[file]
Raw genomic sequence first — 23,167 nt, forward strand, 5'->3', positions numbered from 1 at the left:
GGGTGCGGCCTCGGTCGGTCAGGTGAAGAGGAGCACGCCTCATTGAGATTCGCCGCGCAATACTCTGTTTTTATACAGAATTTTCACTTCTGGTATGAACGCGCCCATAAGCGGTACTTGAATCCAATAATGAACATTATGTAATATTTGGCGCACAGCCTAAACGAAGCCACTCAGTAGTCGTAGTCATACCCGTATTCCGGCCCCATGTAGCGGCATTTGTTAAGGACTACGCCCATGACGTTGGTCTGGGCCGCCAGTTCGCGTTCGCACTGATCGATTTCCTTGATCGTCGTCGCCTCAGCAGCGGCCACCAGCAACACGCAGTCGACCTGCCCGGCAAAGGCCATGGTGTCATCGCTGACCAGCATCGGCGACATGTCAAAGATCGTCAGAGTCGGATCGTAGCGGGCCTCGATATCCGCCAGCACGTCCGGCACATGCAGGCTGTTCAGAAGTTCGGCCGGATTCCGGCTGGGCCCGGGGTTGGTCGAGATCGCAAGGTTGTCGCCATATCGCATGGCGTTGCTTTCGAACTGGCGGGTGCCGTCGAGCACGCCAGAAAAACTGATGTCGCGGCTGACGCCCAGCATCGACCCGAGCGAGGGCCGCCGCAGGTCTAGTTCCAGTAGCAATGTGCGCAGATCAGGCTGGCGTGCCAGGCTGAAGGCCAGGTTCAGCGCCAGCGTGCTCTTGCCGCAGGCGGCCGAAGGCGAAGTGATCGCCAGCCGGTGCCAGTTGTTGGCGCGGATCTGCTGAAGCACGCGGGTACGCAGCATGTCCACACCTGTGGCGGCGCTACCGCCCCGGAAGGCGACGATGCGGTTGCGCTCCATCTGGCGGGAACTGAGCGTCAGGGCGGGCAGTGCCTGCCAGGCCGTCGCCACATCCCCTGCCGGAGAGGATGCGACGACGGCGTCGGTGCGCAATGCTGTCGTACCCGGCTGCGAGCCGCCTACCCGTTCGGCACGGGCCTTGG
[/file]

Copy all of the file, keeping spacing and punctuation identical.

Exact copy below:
Raw genomic sequence first — 23,167 nt, forward strand, 5'->3', positions numbered from 1 at the left:
GGGTGCGGCCTCGGTCGGTCAGGTGAAGAGGAGCACGCCTCATTGAGATTCGCCGCGCAATACTCTGTTTTTATACAGAATTTTCACTTCTGGTATGAACGCGCCCATAAGCGGTACTTGAATCCAATAATGAACATTATGTAATATTTGGCGCACAGCCTAAACGAAGCCACTCAGTAGTCGTAGTCATACCCGTATTCCGGCCCCATGTAGCGGCATTTGTTAAGGACTACGCCCATGACGTTGGTCTGGGCCGCCAGTTCGCGTTCGCACTGATCGATTTCCTTGATCGTCGTCGCCTCAGCAGCGGCCACCAGCAACACGCAGTCGACCTGCCCGGCAAAGGCCATGGTGTCATCGCTGACCAGCATCGGCGACATGTCAAAGATCGTCAGAGTCGGATCGTAGCGGGCCTCGATATCCGCCAGCACGTCCGGCACATGCAGGCTGTTCAGAAGTTCGGCCGGATTCCGGCTGGGCCCGGGGTTGGTCGAGATCGCAAGGTTGTCGCCATATCGCATGGCGTTGCTTTCGAACTGGCGGGTGCCGTCGAGCACGCCAGAAAAACTGATGTCGCGGCTGACGCCCAGCATCGACCCGAGCGAGGGCCGCCGCAGGTCTAGTTCCAGTAGCAATGTGCGCAGATCAGGCTGGCGTGCCAGGCTGAAGGCCAGGTTCAGCGCCAGCGTGCTCTTGCCGCAGGCGGCCGAAGGCGAAGTGATCGCCAGCCGGTGCCAGTTGTTGGCGCGGATCTGCTGAAGCACGCGGGTACGCAGCATGTCCACACCTGTGGCGGCGCTACCGCCCCGGAAGGCGACGATGCGGTTGCGCTCCATCTGGCGGGAACTGAGCGTCAGGGCGGGCAGTGCCTGCCAGGCCGTCGCCACATCCCCTGCCGGAGAGGATGCGACGACGGCGTCGGTGCGCAATGCTGTCGTACCCGGCTGCGAGCCGCCTACCCGTTCGGCACGGGCCTTGG